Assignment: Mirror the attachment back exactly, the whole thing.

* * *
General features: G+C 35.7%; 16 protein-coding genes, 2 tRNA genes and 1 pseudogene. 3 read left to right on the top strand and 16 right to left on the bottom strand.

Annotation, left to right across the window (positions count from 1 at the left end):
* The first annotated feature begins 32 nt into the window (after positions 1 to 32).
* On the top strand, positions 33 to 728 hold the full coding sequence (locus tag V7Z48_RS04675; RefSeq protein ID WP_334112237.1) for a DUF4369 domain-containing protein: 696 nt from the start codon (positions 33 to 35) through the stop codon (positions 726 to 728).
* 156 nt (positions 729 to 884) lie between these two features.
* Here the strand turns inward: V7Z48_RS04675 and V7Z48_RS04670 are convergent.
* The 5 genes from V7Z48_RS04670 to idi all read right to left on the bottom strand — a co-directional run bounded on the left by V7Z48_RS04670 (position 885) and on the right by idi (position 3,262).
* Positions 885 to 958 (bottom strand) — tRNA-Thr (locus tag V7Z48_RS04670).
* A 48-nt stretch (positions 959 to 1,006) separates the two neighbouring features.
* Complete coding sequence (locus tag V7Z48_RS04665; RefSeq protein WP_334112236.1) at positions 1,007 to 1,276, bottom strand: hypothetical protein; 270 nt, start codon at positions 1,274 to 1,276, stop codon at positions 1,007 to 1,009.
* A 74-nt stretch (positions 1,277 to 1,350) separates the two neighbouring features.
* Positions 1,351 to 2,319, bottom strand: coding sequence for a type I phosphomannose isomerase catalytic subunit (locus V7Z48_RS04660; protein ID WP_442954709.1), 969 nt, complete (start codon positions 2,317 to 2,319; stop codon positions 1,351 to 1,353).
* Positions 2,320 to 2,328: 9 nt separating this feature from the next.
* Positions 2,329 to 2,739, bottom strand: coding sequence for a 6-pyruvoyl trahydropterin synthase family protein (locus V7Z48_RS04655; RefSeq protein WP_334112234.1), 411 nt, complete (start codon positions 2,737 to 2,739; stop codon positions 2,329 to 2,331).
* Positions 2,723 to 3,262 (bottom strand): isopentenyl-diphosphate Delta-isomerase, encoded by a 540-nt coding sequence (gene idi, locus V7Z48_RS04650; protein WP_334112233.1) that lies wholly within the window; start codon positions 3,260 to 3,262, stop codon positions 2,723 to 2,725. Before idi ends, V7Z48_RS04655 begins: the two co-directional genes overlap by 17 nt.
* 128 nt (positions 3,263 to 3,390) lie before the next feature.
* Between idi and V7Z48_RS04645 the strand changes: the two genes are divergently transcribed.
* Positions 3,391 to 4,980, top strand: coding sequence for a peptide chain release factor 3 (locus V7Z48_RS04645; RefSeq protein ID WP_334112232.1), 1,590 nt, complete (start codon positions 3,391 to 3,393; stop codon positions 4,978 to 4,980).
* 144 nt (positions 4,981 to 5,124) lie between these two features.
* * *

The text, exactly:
General features: G+C 35.7%; 16 protein-coding genes, 2 tRNA genes and 1 pseudogene. 3 read left to right on the top strand and 16 right to left on the bottom strand.

Annotation, left to right across the window (positions count from 1 at the left end):
* The first annotated feature begins 32 nt into the window (after positions 1 to 32).
* On the top strand, positions 33 to 728 hold the full coding sequence (locus tag V7Z48_RS04675; RefSeq protein ID WP_334112237.1) for a DUF4369 domain-containing protein: 696 nt from the start codon (positions 33 to 35) through the stop codon (positions 726 to 728).
* 156 nt (positions 729 to 884) lie between these two features.
* Here the strand turns inward: V7Z48_RS04675 and V7Z48_RS04670 are convergent.
* The 5 genes from V7Z48_RS04670 to idi all read right to left on the bottom strand — a co-directional run bounded on the left by V7Z48_RS04670 (position 885) and on the right by idi (position 3,262).
* Positions 885 to 958 (bottom strand) — tRNA-Thr (locus tag V7Z48_RS04670).
* A 48-nt stretch (positions 959 to 1,006) separates the two neighbouring features.
* Complete coding sequence (locus tag V7Z48_RS04665; RefSeq protein WP_334112236.1) at positions 1,007 to 1,276, bottom strand: hypothetical protein; 270 nt, start codon at positions 1,274 to 1,276, stop codon at positions 1,007 to 1,009.
* A 74-nt stretch (positions 1,277 to 1,350) separates the two neighbouring features.
* Positions 1,351 to 2,319, bottom strand: coding sequence for a type I phosphomannose isomerase catalytic subunit (locus V7Z48_RS04660; protein ID WP_442954709.1), 969 nt, complete (start codon positions 2,317 to 2,319; stop codon positions 1,351 to 1,353).
* Positions 2,320 to 2,328: 9 nt separating this feature from the next.
* Positions 2,329 to 2,739, bottom strand: coding sequence for a 6-pyruvoyl trahydropterin synthase family protein (locus V7Z48_RS04655; RefSeq protein WP_334112234.1), 411 nt, complete (start codon positions 2,737 to 2,739; stop codon positions 2,329 to 2,331).
* Positions 2,723 to 3,262 (bottom strand): isopentenyl-diphosphate Delta-isomerase, encoded by a 540-nt coding sequence (gene idi, locus V7Z48_RS04650; protein WP_334112233.1) that lies wholly within the window; start codon positions 3,260 to 3,262, stop codon positions 2,723 to 2,725. Before idi ends, V7Z48_RS04655 begins: the two co-directional genes overlap by 17 nt.
* 128 nt (positions 3,263 to 3,390) lie before the next feature.
* Between idi and V7Z48_RS04645 the strand changes: the two genes are divergently transcribed.
* Positions 3,391 to 4,980, top strand: coding sequence for a peptide chain release factor 3 (locus V7Z48_RS04645; RefSeq protein ID WP_334112232.1), 1,590 nt, complete (start codon positions 3,391 to 3,393; stop codon positions 4,978 to 4,980).
* 144 nt (positions 4,981 to 5,124) lie between these two features.